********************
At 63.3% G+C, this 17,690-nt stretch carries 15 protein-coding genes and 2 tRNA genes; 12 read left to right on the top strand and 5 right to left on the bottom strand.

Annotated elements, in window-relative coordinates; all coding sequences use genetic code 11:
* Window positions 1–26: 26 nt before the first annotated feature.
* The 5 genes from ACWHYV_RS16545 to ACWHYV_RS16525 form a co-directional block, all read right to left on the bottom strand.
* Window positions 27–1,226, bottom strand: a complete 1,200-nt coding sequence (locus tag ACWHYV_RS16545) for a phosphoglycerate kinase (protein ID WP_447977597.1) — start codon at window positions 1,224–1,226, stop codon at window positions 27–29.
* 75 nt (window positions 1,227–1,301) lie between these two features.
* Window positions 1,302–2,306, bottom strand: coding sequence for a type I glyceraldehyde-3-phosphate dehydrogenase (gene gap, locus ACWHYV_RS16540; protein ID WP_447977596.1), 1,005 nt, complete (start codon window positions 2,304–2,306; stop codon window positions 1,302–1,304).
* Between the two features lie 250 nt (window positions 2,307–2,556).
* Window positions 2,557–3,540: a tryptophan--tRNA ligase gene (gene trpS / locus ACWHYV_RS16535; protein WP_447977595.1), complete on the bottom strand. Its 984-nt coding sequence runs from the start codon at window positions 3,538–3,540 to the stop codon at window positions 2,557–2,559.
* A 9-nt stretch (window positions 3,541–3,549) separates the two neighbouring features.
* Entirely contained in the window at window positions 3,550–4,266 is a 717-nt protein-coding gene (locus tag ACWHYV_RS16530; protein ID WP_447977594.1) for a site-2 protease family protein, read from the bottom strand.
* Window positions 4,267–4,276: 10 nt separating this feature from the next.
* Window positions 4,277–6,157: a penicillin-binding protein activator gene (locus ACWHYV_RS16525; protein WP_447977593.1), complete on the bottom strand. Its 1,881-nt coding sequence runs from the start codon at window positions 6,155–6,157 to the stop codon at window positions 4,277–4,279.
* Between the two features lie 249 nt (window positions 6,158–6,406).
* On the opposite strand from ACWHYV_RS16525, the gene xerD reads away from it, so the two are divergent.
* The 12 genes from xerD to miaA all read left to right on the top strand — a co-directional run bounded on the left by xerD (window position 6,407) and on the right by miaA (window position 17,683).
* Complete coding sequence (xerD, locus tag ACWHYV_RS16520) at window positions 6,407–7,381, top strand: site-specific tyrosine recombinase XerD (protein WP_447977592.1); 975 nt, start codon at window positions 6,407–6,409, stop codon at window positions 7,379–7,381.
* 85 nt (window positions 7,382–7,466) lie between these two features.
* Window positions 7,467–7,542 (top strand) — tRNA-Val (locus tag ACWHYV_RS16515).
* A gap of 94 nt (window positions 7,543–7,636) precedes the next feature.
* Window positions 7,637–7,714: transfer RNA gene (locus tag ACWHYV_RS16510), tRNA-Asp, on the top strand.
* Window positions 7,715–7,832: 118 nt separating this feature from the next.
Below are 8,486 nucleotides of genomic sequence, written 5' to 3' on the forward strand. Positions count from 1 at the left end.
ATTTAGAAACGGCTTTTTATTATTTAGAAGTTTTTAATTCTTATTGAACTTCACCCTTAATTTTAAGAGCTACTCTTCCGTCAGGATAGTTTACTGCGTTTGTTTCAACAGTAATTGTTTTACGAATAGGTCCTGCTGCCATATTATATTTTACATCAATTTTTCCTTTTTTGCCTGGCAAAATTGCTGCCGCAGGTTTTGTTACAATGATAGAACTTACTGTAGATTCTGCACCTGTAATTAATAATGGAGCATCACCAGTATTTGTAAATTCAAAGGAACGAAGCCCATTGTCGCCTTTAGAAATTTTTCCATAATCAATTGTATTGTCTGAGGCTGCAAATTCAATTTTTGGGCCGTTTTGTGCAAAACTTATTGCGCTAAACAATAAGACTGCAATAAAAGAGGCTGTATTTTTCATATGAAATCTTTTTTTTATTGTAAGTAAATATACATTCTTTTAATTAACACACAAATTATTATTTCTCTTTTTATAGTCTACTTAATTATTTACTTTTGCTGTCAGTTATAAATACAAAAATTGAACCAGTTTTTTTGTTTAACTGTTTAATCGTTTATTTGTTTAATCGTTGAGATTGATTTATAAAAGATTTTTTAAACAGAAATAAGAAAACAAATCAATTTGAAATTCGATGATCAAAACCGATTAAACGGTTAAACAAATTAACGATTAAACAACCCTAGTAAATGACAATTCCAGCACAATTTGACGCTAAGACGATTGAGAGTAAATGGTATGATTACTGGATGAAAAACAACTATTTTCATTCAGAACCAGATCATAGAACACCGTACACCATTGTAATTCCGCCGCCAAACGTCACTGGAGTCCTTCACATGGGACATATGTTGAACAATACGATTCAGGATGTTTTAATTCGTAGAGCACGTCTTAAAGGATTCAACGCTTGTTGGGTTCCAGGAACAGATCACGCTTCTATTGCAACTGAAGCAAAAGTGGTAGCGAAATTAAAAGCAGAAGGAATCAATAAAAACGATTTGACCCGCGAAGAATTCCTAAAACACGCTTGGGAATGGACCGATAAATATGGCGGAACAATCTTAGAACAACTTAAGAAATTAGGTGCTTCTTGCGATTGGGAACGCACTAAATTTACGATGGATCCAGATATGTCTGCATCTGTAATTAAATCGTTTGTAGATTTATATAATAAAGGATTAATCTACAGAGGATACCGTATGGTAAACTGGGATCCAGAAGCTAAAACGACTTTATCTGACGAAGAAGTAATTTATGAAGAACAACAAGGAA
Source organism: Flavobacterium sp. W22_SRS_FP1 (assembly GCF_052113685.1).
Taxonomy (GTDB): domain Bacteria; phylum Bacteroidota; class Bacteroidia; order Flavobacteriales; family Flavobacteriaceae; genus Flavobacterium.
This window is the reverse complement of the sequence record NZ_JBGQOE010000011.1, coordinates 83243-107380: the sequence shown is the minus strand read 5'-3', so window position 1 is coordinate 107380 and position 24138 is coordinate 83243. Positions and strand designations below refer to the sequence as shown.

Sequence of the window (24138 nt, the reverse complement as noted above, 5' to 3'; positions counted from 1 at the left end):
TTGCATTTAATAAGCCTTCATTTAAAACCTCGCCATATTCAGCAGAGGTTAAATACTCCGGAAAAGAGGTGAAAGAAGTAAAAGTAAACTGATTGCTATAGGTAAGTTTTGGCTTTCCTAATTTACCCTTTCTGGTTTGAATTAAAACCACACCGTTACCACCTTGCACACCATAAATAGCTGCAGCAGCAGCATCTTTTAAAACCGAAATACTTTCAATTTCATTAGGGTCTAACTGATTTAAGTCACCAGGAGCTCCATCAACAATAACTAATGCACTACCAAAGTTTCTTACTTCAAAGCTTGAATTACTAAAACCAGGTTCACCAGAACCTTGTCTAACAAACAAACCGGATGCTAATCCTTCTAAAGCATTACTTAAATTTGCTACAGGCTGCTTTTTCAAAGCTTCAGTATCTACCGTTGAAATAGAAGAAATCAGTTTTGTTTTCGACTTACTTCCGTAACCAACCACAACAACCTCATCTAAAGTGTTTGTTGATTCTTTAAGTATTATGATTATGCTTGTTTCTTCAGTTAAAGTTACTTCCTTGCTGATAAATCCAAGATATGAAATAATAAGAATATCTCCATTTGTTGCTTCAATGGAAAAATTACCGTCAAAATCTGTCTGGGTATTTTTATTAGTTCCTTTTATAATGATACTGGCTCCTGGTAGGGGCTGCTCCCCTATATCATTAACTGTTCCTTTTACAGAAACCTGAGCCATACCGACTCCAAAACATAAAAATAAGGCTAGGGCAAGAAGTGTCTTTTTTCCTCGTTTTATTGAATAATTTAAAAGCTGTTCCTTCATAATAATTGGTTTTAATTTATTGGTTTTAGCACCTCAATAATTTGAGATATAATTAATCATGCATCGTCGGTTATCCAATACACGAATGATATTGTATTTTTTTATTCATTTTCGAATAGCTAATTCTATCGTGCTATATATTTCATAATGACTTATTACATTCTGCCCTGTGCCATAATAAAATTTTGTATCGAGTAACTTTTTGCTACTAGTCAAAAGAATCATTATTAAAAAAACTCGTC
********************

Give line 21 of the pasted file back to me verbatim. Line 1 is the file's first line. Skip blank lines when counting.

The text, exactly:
* Window positions 7,637–7,714: transfer RNA gene (locus tag ACWHYV_RS16510), tRNA-Asp, on the top strand.